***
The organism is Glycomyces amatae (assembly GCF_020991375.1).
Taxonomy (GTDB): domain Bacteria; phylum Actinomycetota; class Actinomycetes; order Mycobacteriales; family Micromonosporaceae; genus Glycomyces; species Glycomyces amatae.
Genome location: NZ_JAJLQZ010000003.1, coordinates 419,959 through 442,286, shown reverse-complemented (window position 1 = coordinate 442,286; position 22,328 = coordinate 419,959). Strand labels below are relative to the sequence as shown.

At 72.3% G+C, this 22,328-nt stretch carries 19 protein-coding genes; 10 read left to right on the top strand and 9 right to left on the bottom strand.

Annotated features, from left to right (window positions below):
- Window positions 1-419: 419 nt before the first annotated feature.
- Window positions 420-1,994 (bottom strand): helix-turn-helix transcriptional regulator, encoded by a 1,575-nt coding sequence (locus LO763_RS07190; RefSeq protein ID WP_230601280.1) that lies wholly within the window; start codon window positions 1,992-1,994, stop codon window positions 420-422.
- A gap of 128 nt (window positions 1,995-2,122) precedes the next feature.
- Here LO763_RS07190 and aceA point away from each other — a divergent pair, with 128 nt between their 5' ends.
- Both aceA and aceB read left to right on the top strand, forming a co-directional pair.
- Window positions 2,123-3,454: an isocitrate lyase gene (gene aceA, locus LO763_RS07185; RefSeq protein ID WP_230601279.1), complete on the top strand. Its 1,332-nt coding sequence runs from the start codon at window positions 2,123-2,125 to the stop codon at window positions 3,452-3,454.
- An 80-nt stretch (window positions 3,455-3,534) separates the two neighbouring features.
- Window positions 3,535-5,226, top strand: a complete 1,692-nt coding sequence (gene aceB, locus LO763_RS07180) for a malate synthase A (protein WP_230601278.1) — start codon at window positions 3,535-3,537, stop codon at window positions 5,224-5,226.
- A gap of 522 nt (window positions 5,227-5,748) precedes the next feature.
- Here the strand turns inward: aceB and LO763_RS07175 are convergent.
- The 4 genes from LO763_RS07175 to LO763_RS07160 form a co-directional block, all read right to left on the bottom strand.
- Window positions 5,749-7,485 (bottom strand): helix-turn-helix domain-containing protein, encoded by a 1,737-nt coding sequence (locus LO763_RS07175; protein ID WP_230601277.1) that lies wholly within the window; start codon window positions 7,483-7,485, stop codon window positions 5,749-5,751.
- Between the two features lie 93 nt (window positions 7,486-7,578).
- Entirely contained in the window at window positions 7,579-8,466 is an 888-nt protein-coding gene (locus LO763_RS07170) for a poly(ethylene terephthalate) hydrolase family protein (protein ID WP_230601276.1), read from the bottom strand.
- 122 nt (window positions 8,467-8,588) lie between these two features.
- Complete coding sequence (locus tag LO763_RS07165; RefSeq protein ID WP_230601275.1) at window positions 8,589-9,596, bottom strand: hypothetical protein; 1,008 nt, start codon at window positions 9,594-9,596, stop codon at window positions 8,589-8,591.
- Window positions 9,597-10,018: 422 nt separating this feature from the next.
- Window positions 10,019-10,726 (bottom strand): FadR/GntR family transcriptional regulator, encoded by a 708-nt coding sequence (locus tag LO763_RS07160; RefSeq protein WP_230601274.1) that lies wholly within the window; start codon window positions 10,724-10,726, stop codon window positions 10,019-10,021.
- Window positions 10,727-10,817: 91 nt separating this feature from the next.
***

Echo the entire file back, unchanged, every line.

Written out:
The organism is Glycomyces amatae (assembly GCF_020991375.1).
Taxonomy (GTDB): domain Bacteria; phylum Actinomycetota; class Actinomycetes; order Mycobacteriales; family Micromonosporaceae; genus Glycomyces; species Glycomyces amatae.
Genome location: NZ_JAJLQZ010000003.1, coordinates 419,959 through 442,286, shown reverse-complemented (window position 1 = coordinate 442,286; position 22,328 = coordinate 419,959). Strand labels below are relative to the sequence as shown.

At 72.3% G+C, this 22,328-nt stretch carries 19 protein-coding genes; 10 read left to right on the top strand and 9 right to left on the bottom strand.

Annotated features, from left to right (window positions below):
- Window positions 1-419: 419 nt before the first annotated feature.
- Window positions 420-1,994 (bottom strand): helix-turn-helix transcriptional regulator, encoded by a 1,575-nt coding sequence (locus LO763_RS07190; RefSeq protein ID WP_230601280.1) that lies wholly within the window; start codon window positions 1,992-1,994, stop codon window positions 420-422.
- A gap of 128 nt (window positions 1,995-2,122) precedes the next feature.
- Here LO763_RS07190 and aceA point away from each other — a divergent pair, with 128 nt between their 5' ends.
- Both aceA and aceB read left to right on the top strand, forming a co-directional pair.
- Window positions 2,123-3,454: an isocitrate lyase gene (gene aceA, locus LO763_RS07185; RefSeq protein ID WP_230601279.1), complete on the top strand. Its 1,332-nt coding sequence runs from the start codon at window positions 2,123-2,125 to the stop codon at window positions 3,452-3,454.
- An 80-nt stretch (window positions 3,455-3,534) separates the two neighbouring features.
- Window positions 3,535-5,226, top strand: a complete 1,692-nt coding sequence (gene aceB, locus LO763_RS07180) for a malate synthase A (protein WP_230601278.1) — start codon at window positions 3,535-3,537, stop codon at window positions 5,224-5,226.
- A gap of 522 nt (window positions 5,227-5,748) precedes the next feature.
- Here the strand turns inward: aceB and LO763_RS07175 are convergent.
- The 4 genes from LO763_RS07175 to LO763_RS07160 form a co-directional block, all read right to left on the bottom strand.
- Window positions 5,749-7,485 (bottom strand): helix-turn-helix domain-containing protein, encoded by a 1,737-nt coding sequence (locus LO763_RS07175; protein ID WP_230601277.1) that lies wholly within the window; start codon window positions 7,483-7,485, stop codon window positions 5,749-5,751.
- Between the two features lie 93 nt (window positions 7,486-7,578).
- Entirely contained in the window at window positions 7,579-8,466 is an 888-nt protein-coding gene (locus LO763_RS07170) for a poly(ethylene terephthalate) hydrolase family protein (protein ID WP_230601276.1), read from the bottom strand.
- 122 nt (window positions 8,467-8,588) lie between these two features.
- Complete coding sequence (locus tag LO763_RS07165; RefSeq protein ID WP_230601275.1) at window positions 8,589-9,596, bottom strand: hypothetical protein; 1,008 nt, start codon at window positions 9,594-9,596, stop codon at window positions 8,589-8,591.
- Window positions 9,597-10,018: 422 nt separating this feature from the next.
- Window positions 10,019-10,726 (bottom strand): FadR/GntR family transcriptional regulator, encoded by a 708-nt coding sequence (locus tag LO763_RS07160; RefSeq protein WP_230601274.1) that lies wholly within the window; start codon window positions 10,724-10,726, stop codon window positions 10,019-10,021.
- Window positions 10,727-10,817: 91 nt separating this feature from the next.